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Giving Back Spotlight – Hercules Tire Sales

Giving Back Spotlight – Hercules Tire Sales

Name
Barbara Sicka
Role
Co-Owner Hercules Tire Sales, Inc.
Years in The Tire & Auto Repair Industry
This year we celebrated our 40th year in business

Executive Sponsor - Links

Non-Profit Give Back – Tire Shop Spotlight

We were looking for an example to highlight the impact small business has had on local communities and we came across Barbara Sicka of Hercules Tire Sales, Inc. Here is her interview.

Barbara Sicka: If you were recording me, I wouldn’t have anything to say. So I guess it’s good were just having a conversation.

It’s funny, her employees actually added more of the detail to these stories than she did. All of them seem to view her as a mother figure that has a heart of gold and cares about others.

Interviewer: “Why Do you Give so much back to non-profits?”

Barb (as her employees refer to her): We were just starting out in 1977 when our family moved to Tulsa to open our first Hercules Tire Sales location. We had nothing. We knew nothing.

We were very lucky to be coming to a city that was growing and would grow for the next 30+ years. There was nothing like us when we came to Tulsa.

I have always credited the Tulsa and surrounding communities with our success. My long-term goal was to give back to that same community.

Barbara Sicka - Co-owner Hercules Tire Sales
Interviewer: “Why Do you give to the Little Light House? Is there a specific reason?”
Barb: I was a successful businessperson and I knew I needed to start giving back. So I asked a friend where I should start.

They recommended an organization and I would end up serving on that board for 3 years. But, it wasn’t what I wanted to do long term, so I kept searching.

I found the Little Light House a special needs school. I gravitated toward children; my passion is in helping children. They put me at the door greeting and that was not really a fit for my strengths.

So, I looked at a few other opportunities. Unexpectedly, the Light House contacts me back and asks for my assistance with one of their annual fundraisers. I did the majority of the organization that year, the event was a hit, and here we are 8 years later – still helping their events & marketing team.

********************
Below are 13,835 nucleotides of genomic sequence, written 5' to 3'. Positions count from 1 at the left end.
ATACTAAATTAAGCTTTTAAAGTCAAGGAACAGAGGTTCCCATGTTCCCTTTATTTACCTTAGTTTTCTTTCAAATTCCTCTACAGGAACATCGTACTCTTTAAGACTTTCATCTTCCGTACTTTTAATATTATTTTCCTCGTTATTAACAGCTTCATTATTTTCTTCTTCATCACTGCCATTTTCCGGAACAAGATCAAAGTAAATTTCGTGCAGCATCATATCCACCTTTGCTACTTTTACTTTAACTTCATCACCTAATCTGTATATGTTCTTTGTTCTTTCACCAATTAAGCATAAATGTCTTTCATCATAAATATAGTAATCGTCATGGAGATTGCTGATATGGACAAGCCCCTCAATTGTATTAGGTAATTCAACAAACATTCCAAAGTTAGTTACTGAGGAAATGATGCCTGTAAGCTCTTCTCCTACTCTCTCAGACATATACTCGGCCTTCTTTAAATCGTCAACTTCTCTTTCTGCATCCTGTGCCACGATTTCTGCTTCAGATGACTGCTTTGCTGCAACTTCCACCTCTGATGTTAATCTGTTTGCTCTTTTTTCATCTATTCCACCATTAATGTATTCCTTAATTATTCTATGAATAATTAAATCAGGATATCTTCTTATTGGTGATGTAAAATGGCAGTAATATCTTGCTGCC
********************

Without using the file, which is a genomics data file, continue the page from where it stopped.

Interviewer: “So is that what your gifts are events & marketing?”

Barb: Making money. I am good at making money. This gave me the opportunity to help them make money to cover their mission: teaching & training kids with special needs.

I found a lot of enjoyment in this, so I just kept doing it. Now I volunteer 1 day a week underneath employees of that business that have never run or own their own businesses. I become a resource, an asset, in order to be a part of their winning recipe.

Major Sponsor 2011

Interviewer: “What all have you done for this non-profit?

Barb: Beside give monetary gifts, I have been a volunteer there for 8 years. Let’s see, I am a member of the Board of Directors, I volunteer 1 day a week in their office, I help organize events and 4 very successful fundraisers (Laps For Little Ones, Links (yearly golf tournament), Mini Laps (were the students walk laps for donations), and The Garden Party).

Interviewer: How does involvement with a non-profit directly or indirectly help you or your business?”
Barb: For the business, we receive brand recognition and very loyal customers from the families and employees. But that isn’t the reason I do these things.

Yes, it helps us stay top of mind with the banners they place at their events, the awards we’ve been privileged to win, but that isn’t it.